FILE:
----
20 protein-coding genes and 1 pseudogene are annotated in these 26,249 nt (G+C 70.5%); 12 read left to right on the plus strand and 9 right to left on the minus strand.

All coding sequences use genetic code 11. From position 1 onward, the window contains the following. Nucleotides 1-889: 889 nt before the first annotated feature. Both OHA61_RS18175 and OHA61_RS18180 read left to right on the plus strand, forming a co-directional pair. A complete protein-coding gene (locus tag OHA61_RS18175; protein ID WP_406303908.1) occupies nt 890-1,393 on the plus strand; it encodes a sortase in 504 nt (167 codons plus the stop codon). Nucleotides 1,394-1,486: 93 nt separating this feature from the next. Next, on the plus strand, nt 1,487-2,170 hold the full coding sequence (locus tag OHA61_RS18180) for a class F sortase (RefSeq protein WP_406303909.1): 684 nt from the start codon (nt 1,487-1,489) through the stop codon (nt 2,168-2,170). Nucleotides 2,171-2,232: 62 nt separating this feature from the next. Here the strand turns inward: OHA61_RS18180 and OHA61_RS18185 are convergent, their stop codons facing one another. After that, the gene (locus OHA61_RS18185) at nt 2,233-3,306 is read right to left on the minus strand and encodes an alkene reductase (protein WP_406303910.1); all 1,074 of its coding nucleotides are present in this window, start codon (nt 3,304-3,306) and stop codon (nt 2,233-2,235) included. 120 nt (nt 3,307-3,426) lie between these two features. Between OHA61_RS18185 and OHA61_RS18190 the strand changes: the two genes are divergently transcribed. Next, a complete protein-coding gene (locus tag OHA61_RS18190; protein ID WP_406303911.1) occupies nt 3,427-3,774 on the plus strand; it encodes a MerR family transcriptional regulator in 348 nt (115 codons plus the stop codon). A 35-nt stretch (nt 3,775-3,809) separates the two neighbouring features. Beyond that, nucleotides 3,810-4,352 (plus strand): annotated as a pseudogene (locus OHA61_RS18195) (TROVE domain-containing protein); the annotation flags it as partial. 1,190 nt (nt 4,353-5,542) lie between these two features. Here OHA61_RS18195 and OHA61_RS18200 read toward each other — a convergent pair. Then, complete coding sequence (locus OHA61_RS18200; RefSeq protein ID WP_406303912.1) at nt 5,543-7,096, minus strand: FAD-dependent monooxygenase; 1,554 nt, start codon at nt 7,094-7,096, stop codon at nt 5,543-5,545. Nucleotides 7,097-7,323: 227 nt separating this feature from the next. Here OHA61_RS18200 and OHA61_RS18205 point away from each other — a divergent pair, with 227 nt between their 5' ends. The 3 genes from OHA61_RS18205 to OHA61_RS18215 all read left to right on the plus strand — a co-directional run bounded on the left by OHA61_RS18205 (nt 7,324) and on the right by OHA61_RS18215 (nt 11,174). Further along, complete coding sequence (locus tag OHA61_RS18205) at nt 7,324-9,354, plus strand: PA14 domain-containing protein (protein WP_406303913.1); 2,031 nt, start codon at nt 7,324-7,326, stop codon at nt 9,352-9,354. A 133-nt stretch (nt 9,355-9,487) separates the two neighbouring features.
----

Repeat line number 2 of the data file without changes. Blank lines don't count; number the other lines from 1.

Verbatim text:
All coding sequences use genetic code 11. From position 1 onward, the window contains the following. Nucleotides 1-889: 889 nt before the first annotated feature. Both OHA61_RS18175 and OHA61_RS18180 read left to right on the plus strand, forming a co-directional pair. A complete protein-coding gene (locus tag OHA61_RS18175; protein ID WP_406303908.1) occupies nt 890-1,393 on the plus strand; it encodes a sortase in 504 nt (167 codons plus the stop codon). Nucleotides 1,394-1,486: 93 nt separating this feature from the next. Next, on the plus strand, nt 1,487-2,170 hold the full coding sequence (locus tag OHA61_RS18180) for a class F sortase (RefSeq protein WP_406303909.1): 684 nt from the start codon (nt 1,487-1,489) through the stop codon (nt 2,168-2,170). Nucleotides 2,171-2,232: 62 nt separating this feature from the next. Here the strand turns inward: OHA61_RS18180 and OHA61_RS18185 are convergent, their stop codons facing one another. After that, the gene (locus OHA61_RS18185) at nt 2,233-3,306 is read right to left on the minus strand and encodes an alkene reductase (protein WP_406303910.1); all 1,074 of its coding nucleotides are present in this window, start codon (nt 3,304-3,306) and stop codon (nt 2,233-2,235) included. 120 nt (nt 3,307-3,426) lie between these two features. Between OHA61_RS18185 and OHA61_RS18190 the strand changes: the two genes are divergently transcribed. Next, a complete protein-coding gene (locus tag OHA61_RS18190; protein ID WP_406303911.1) occupies nt 3,427-3,774 on the plus strand; it encodes a MerR family transcriptional regulator in 348 nt (115 codons plus the stop codon). A 35-nt stretch (nt 3,775-3,809) separates the two neighbouring features. Beyond that, nucleotides 3,810-4,352 (plus strand): annotated as a pseudogene (locus OHA61_RS18195) (TROVE domain-containing protein); the annotation flags it as partial. 1,190 nt (nt 4,353-5,542) lie between these two features. Here OHA61_RS18195 and OHA61_RS18200 read toward each other — a convergent pair. Then, complete coding sequence (locus OHA61_RS18200; RefSeq protein ID WP_406303912.1) at nt 5,543-7,096, minus strand: FAD-dependent monooxygenase; 1,554 nt, start codon at nt 7,094-7,096, stop codon at nt 5,543-5,545. Nucleotides 7,097-7,323: 227 nt separating this feature from the next. Here OHA61_RS18200 and OHA61_RS18205 point away from each other — a divergent pair, with 227 nt between their 5' ends. The 3 genes from OHA61_RS18205 to OHA61_RS18215 all read left to right on the plus strand — a co-directional run bounded on the left by OHA61_RS18205 (nt 7,324) and on the right by OHA61_RS18215 (nt 11,174). Further along, complete coding sequence (locus tag OHA61_RS18205) at nt 7,324-9,354, plus strand: PA14 domain-containing protein (protein WP_406303913.1); 2,031 nt, start codon at nt 7,324-7,326, stop codon at nt 9,352-9,354. A 133-nt stretch (nt 9,355-9,487) separates the two neighbouring features.